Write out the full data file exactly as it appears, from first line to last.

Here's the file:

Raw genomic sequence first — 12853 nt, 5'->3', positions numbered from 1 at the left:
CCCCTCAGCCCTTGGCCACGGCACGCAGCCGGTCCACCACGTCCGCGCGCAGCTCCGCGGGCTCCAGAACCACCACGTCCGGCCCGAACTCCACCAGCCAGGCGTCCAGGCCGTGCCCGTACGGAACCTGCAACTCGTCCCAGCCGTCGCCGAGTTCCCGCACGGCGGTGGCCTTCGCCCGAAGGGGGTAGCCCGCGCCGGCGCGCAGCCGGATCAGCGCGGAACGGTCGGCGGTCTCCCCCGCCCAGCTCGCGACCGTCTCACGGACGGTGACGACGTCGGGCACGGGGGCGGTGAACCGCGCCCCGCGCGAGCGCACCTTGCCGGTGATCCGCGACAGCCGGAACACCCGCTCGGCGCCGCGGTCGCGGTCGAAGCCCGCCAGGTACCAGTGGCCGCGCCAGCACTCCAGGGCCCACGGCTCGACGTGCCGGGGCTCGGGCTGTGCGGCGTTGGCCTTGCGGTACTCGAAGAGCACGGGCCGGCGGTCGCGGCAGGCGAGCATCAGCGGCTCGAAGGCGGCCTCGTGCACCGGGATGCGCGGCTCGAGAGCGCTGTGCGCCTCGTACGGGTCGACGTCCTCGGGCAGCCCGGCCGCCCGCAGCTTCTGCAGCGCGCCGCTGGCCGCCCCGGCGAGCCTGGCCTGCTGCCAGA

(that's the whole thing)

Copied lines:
Raw genomic sequence first — 12853 nt, 5'->3', positions numbered from 1 at the left:
CCCCTCAGCCCTTGGCCACGGCACGCAGCCGGTCCACCACGTCCGCGCGCAGCTCCGCGGGCTCCAGAACCACCACGTCCGGCCCGAACTCCACCAGCCAGGCGTCCAGGCCGTGCCCGTACGGAACCTGCAACTCGTCCCAGCCGTCGCCGAGTTCCCGCACGGCGGTGGCCTTCGCCCGAAGGGGGTAGCCCGCGCCGGCGCGCAGCCGGATCAGCGCGGAACGGTCGGCGGTCTCCCCCGCCCAGCTCGCGACCGTCTCACGGACGGTGACGACGTCGGGCACGGGGGCGGTGAACCGCGCCCCGCGCGAGCGCACCTTGCCGGTGATCCGCGACAGCCGGAACACCCGCTCGGCGCCGCGGTCGCGGTCGAAGCCCGCCAGGTACCAGTGGCCGCGCCAGCACTCCAGGGCCCACGGCTCGACGTGCCGGGGCTCGGGCTGTGCGGCGTTGGCCTTGCGGTACTCGAAGAGCACGGGCCGGCGGTCGCGGCAGGCGAGCATCAGCGGCTCGAAGGCGGCCTCGTGCACCGGGATGCGCGGCTCGAGAGCGCTGTGCGCCTCGTACGGGTCGACGTCCTCGGGCAGCCCGGCCGCCCGCAGCTTCTGCAGCGCGCCGCTGGCCGCCCCGGCGAGCCTGGCCTGCTGCCAGA